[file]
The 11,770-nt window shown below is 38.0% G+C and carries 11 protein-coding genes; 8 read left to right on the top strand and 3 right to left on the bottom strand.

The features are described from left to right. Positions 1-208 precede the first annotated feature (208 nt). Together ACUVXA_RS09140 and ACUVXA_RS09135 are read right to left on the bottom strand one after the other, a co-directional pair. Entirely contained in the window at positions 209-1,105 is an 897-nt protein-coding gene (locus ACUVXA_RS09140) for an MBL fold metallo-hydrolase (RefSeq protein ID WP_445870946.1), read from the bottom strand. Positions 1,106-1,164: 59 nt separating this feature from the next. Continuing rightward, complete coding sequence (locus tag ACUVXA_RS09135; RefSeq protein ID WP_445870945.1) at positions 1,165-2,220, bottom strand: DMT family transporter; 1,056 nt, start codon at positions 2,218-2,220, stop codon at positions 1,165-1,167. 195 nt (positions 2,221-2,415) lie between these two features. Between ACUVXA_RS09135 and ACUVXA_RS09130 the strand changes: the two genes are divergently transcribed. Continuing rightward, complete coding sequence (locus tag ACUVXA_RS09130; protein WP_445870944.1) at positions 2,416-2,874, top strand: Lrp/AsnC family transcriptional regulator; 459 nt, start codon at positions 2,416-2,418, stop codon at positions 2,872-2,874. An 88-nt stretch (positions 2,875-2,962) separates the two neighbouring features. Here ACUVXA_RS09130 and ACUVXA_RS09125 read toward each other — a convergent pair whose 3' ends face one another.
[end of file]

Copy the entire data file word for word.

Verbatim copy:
The 11,770-nt window shown below is 38.0% G+C and carries 11 protein-coding genes; 8 read left to right on the top strand and 3 right to left on the bottom strand.

The features are described from left to right. Positions 1-208 precede the first annotated feature (208 nt). Together ACUVXA_RS09140 and ACUVXA_RS09135 are read right to left on the bottom strand one after the other, a co-directional pair. Entirely contained in the window at positions 209-1,105 is an 897-nt protein-coding gene (locus ACUVXA_RS09140) for an MBL fold metallo-hydrolase (RefSeq protein ID WP_445870946.1), read from the bottom strand. Positions 1,106-1,164: 59 nt separating this feature from the next. Continuing rightward, complete coding sequence (locus tag ACUVXA_RS09135; RefSeq protein ID WP_445870945.1) at positions 1,165-2,220, bottom strand: DMT family transporter; 1,056 nt, start codon at positions 2,218-2,220, stop codon at positions 1,165-1,167. 195 nt (positions 2,221-2,415) lie between these two features. Between ACUVXA_RS09135 and ACUVXA_RS09130 the strand changes: the two genes are divergently transcribed. Continuing rightward, complete coding sequence (locus tag ACUVXA_RS09130; protein WP_445870944.1) at positions 2,416-2,874, top strand: Lrp/AsnC family transcriptional regulator; 459 nt, start codon at positions 2,416-2,418, stop codon at positions 2,872-2,874. An 88-nt stretch (positions 2,875-2,962) separates the two neighbouring features. Here ACUVXA_RS09130 and ACUVXA_RS09125 read toward each other — a convergent pair whose 3' ends face one another.